The second challenge raised by Sherwood et al. (8) is bridging oral anticoagulation when performing invasive procedure. The use of reversal agents to restore hemostasis when exposed to rivaroxaban was recommended in case of urgent PCI, reflecting the lack of evidence at the time of the study. Since then, PCI on rivaroxaban has been demonstrated to be safe without the need of bridging or additional parenteral anticoagulant (10) and the mortality benefit of the transradial approach has been proven (11). Reversal agents are only indicated for the treatment of an ongoing major bleeding on OAT and bridging for planned invasive intervention on OAT has been shown to be detrimental (12). Early angiography is now recommended together with uninterrupted therapeutic anticoagulation with either vitamin K antagonist (VKA) or non–vitamin K oral anticoagulants (NOACs) during PCI in these patients (13).

The third challenge refers to the best post-PCI antithrombotic regimen, which remains unknown given the multiple potential combinations with newer agents (NOACs and ticagrelor), the possibility of using or not using older agents (aspirin and VKA), and that the use of different doses of these drugs may even change over time. There is no randomized study comparing VKAs and NOACs for this situation. In the 4 phase III NOAC AF trials, no interactions were demonstrated between treatment effect and outcome according to prior coronary status (ACS vs. no ACS) and it is likely that the benefit of NOACs over VKA is preserved in coronary artery disease patients with AF. There is limited information in the context of PCI. In the present description of practice reported here, triple therapy was short in the vast majority of patients and was less attempted in rivaroxaban-treated patients probably due to the lack of data. As stated by the authors, it is difficult to draw any conclusion.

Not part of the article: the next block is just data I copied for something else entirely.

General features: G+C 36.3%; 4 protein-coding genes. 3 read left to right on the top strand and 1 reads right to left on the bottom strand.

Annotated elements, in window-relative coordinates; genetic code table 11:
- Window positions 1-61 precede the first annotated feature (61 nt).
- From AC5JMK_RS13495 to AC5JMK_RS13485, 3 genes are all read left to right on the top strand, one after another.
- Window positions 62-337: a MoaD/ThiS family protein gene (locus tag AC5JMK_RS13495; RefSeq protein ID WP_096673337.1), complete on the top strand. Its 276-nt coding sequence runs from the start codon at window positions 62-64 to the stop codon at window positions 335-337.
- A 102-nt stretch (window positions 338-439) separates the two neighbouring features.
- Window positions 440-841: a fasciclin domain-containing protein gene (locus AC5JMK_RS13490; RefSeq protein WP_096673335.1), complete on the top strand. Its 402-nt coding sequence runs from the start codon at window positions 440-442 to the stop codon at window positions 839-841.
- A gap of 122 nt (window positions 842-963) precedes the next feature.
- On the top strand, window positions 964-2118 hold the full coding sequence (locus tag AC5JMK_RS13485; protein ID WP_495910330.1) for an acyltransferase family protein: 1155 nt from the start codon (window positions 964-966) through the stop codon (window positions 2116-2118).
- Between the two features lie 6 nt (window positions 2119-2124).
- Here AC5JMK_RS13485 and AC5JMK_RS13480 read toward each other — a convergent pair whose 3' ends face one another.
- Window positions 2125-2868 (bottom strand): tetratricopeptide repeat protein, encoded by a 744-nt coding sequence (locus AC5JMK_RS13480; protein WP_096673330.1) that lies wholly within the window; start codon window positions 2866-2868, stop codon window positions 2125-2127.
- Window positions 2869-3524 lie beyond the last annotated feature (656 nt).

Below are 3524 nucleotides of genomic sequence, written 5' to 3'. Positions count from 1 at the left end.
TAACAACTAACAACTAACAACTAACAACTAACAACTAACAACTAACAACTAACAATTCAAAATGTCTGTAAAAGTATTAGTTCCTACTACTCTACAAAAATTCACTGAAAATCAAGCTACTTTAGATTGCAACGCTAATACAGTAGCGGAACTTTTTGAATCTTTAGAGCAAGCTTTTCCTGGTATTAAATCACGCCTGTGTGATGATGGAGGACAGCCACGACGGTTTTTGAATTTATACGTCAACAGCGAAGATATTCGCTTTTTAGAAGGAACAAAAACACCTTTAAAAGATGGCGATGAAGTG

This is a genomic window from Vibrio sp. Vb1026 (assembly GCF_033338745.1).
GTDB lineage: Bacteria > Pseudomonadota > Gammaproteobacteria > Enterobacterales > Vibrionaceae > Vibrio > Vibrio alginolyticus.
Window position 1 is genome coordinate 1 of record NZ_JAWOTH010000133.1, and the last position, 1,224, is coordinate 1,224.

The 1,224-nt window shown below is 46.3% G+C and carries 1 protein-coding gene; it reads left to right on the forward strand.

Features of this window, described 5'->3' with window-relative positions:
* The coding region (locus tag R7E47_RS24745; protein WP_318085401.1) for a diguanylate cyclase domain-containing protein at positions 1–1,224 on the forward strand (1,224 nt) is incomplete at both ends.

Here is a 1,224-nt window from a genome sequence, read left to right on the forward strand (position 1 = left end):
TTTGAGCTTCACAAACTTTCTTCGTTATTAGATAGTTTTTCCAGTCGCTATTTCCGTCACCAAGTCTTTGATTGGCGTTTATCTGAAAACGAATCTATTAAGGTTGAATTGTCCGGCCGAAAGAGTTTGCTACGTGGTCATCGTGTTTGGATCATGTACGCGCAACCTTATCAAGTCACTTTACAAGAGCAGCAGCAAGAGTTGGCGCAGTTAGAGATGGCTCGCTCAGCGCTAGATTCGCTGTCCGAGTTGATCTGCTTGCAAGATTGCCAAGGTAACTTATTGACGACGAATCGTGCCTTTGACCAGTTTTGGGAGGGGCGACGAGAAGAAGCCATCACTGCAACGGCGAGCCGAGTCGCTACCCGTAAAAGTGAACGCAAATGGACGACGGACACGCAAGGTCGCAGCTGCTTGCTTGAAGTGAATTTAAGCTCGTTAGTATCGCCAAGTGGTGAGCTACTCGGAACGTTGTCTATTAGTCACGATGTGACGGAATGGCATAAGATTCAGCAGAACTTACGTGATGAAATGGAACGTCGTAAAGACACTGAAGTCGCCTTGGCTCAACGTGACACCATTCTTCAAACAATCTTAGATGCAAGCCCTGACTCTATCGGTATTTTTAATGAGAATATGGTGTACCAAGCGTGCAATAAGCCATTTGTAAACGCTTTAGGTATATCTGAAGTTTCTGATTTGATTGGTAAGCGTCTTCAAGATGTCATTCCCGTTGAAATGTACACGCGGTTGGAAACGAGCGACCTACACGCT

Lower doses of NOACs (i.e., apixaban 2.5 mg b.i.d., rivaroxaban 15 mg o.d., or edoxaban 30 mg o.d.) are recommended to avoid bleeding. However, these regimens have been evaluated only in a subset of patients in the phase III trials based on pre-specified dosing algorithms. Their benefit in stroke prevention in patients with a normal renal function is uncertain (rivaroxaban and apixaban) or was inferior to VKA (edoxaban 30 mg). In particular, the protective effect of the rivaroxaban 2.5 mg b.i.d. dose against AF-related stroke is unknown, although it has been demonstrated to be successful to decrease ischemic events, including stent thrombosis in ACS patients on DAPT (14). Three ongoing large-scale outcome studies are evaluating different combinations of NOACs or VKA with antiplatelet therapy in AF patients undergoing stent PCI (NCT01830543, NCT02164864, and NCT02415400). Various dose regimens of NOACs, different types of P2Y12 inhibitors, and different exposure time are being evaluated.

Overall, practice for these patients is incredibly heterogeneous and recommendations are of extremely low evidence, although clinical trials are on their way, and there are serious difficulties in enrolling this type of patient. The first breaking news will come in a few months now with the results of the PIONEER AF-PCI (OPen-label, Randomized, Controlled, Multicenter Study ExplorIng TwO TreatmeNt StratEgiEs of Rivaroxaban and a Dose-Adjusted Oral Vitamin K Antagonist Treatment Strategy in Subjects With Atrial Fibrillation Who Undergo Percutaneous Coronary Intervention) trial, unfortunately not powered for efficacy. We will look at the “signals” and wait also for the other studies to build evidence.